That isn’t to say that these events aren’t an astonishing spectacle, because they are. I re-call several occasions when my boyfriend and I were playing through the story together, and we said, “WHAAAAAATTT?! YES BAYONETTA! YOU GO, THAT’S RIDICULOUS, I CAN’T EVEN”, or similar phrases. What I would propose is that, by broadening the scope to a theoretically infinite level, the threat and gravity of the situation is lost. In Bayonetta 1 and 2, the stakes were relatively clear, and the characters had interesting motivations and development throughout the story. The explorations of characters are vaguer in Bayonetta 3, and the Trinity of Realities (the human world, Paradiso and Inferno) is barely mentioned, despite being the main premise of the Bayonetta universe.
Ultimately, most people don’t play Bayonetta for the plot; they play for the great combat system, to furiously grind out Pure Platinum medals on verses, and for the epic ‘Angels Vs Demons’ dynamic. But the story was always there for those who did want it, and I, for one, was immersed by it. Together, Bayonetta 1 and 2 tell an engaging story which blends our real world with a fantastic and vicious fantasy. In the sense that the characters and wizarding phenomena from Harry Potter could theoretically exist, and we muggles would be none the wiser, the Bayonetta universe blends fiction and reality in ways that could (at a creative stretch) be believed. Luka’s investigative journals tell the story of a normal human who has stumbled across this hidden world, creating both a perfect opportunity for us to learn about it, and a lovable character that many players can relate to.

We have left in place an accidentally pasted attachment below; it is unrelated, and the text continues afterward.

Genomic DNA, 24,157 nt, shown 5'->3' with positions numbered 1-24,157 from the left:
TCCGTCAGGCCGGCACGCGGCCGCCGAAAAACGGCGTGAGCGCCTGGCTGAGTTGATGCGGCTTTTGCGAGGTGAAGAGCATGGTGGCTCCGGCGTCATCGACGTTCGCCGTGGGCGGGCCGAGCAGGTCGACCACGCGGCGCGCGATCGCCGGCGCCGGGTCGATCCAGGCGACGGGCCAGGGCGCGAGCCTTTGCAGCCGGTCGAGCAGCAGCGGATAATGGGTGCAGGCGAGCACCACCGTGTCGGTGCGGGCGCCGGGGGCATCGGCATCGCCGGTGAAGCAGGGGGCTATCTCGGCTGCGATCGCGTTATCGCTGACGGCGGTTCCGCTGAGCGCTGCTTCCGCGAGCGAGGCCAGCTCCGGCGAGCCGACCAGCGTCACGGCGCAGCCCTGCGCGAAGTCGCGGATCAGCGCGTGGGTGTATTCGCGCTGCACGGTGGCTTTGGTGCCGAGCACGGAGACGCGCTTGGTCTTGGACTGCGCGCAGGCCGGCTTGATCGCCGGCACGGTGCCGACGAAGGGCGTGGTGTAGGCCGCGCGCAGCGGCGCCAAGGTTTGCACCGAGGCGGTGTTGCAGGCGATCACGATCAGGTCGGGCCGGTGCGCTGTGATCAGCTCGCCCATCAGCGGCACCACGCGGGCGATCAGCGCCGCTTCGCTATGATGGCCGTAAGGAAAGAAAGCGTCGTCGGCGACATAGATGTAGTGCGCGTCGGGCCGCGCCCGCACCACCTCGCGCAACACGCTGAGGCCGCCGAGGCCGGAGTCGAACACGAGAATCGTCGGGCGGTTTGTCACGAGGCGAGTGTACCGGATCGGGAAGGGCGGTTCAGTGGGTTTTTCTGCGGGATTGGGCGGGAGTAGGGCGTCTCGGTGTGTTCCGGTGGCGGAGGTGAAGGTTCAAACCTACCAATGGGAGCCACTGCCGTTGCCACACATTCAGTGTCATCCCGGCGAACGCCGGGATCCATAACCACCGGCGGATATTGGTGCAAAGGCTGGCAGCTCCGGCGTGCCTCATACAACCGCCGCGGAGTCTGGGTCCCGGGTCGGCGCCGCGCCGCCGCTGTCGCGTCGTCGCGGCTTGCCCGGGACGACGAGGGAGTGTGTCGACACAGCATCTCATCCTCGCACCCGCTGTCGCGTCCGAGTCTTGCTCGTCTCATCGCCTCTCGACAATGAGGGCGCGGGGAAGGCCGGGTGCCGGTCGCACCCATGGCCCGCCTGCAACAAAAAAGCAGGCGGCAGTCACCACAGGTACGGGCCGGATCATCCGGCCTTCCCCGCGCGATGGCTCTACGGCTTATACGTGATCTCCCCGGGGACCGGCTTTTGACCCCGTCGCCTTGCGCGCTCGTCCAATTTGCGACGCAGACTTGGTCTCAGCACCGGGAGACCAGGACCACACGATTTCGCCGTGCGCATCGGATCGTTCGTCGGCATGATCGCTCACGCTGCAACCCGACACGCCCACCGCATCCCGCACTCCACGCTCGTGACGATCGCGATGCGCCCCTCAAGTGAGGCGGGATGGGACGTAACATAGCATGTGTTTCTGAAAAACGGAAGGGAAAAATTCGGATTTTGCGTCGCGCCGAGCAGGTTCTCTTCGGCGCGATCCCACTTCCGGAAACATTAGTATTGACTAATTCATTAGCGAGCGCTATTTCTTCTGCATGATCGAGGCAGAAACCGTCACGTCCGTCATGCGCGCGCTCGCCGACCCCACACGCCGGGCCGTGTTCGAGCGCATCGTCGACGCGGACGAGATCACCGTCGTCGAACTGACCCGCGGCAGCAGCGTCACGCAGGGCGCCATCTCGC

By using the multi-verse in such an over-powering and convoluted way, Bayonetta 3 shatters this connection like a dying witch’s heart. It is as though the soul has left its host, and is staring remorsefully down upon the vessel of fighting mechanics and gory graphics
that housed it. And without a soul, a vessel is dragged down to inferno, kicking and screaming about how it has more music discs and glowing frogs that we still haven’t found.
Yet I cannot bring myself to condemn Bayonetta 3 to this fate. The plot does have emotional moments, and the foundations built by the ceaselessly enjoyable combat system would be too strong for even Singularity to destroy. No matter how many Homunculi, angels or demons you defeat, hearing that ‘Pure Platinum’ sound effect and voice line never stops being satisfying.
Bayonetta 3 is a good game, but it dances in the shadow of what it could have been. It’s rushed release, lack of polish and blasé approach to its traditionally strong thematic base cause it to struggle in comparisons with the original. If you are new to Bayonetta and want to find the best entry point to the series, look no further than the Bayonetta 1 and 2 collection. If you enjoy those, then Bayonetta 3 is an expansion of that. Even with a few gaps, the charm of the original does remain.
Under the pressure of time and expectation, the passion of Platinum Games is there, through an awkward, glitchy smile.